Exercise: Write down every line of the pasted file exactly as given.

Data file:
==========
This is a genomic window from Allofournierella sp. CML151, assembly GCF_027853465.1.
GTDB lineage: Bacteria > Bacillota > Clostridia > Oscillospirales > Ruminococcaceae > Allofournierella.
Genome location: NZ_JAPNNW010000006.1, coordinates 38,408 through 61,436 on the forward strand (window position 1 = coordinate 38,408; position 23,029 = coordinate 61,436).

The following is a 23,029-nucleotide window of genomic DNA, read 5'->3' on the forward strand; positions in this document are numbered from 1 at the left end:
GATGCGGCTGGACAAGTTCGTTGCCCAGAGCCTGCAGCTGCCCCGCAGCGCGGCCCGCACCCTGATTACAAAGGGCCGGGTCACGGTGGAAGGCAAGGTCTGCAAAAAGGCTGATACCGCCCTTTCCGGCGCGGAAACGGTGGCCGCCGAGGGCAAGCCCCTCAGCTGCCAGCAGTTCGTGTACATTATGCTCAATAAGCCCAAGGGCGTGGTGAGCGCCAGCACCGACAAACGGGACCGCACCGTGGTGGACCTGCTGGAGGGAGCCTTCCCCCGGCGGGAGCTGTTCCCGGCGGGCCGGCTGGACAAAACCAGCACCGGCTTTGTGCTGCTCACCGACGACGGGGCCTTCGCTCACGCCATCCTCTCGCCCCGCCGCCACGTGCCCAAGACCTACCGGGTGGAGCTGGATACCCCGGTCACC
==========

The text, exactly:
This is a genomic window from Allofournierella sp. CML151, assembly GCF_027853465.1.
GTDB lineage: Bacteria > Bacillota > Clostridia > Oscillospirales > Ruminococcaceae > Allofournierella.
Genome location: NZ_JAPNNW010000006.1, coordinates 38,408 through 61,436 on the forward strand (window position 1 = coordinate 38,408; position 23,029 = coordinate 61,436).

The following is a 23,029-nucleotide window of genomic DNA, read 5'->3' on the forward strand; positions in this document are numbered from 1 at the left end:
GATGCGGCTGGACAAGTTCGTTGCCCAGAGCCTGCAGCTGCCCCGCAGCGCGGCCCGCACCCTGATTACAAAGGGCCGGGTCACGGTGGAAGGCAAGGTCTGCAAAAAGGCTGATACCGCCCTTTCCGGCGCGGAAACGGTGGCCGCCGAGGGCAAGCCCCTCAGCTGCCAGCAGTTCGTGTACATTATGCTCAATAAGCCCAAGGGCGTGGTGAGCGCCAGCACCGACAAACGGGACCGCACCGTGGTGGACCTGCTGGAGGGAGCCTTCCCCCGGCGGGAGCTGTTCCCGGCGGGCCGGCTGGACAAAACCAGCACCGGCTTTGTGCTGCTCACCGACGACGGGGCCTTCGCTCACGCCATCCTCTCGCCCCGCCGCCACGTGCCCAAGACCTACCGGGTGGAGCTGGATACCCCGGTCACC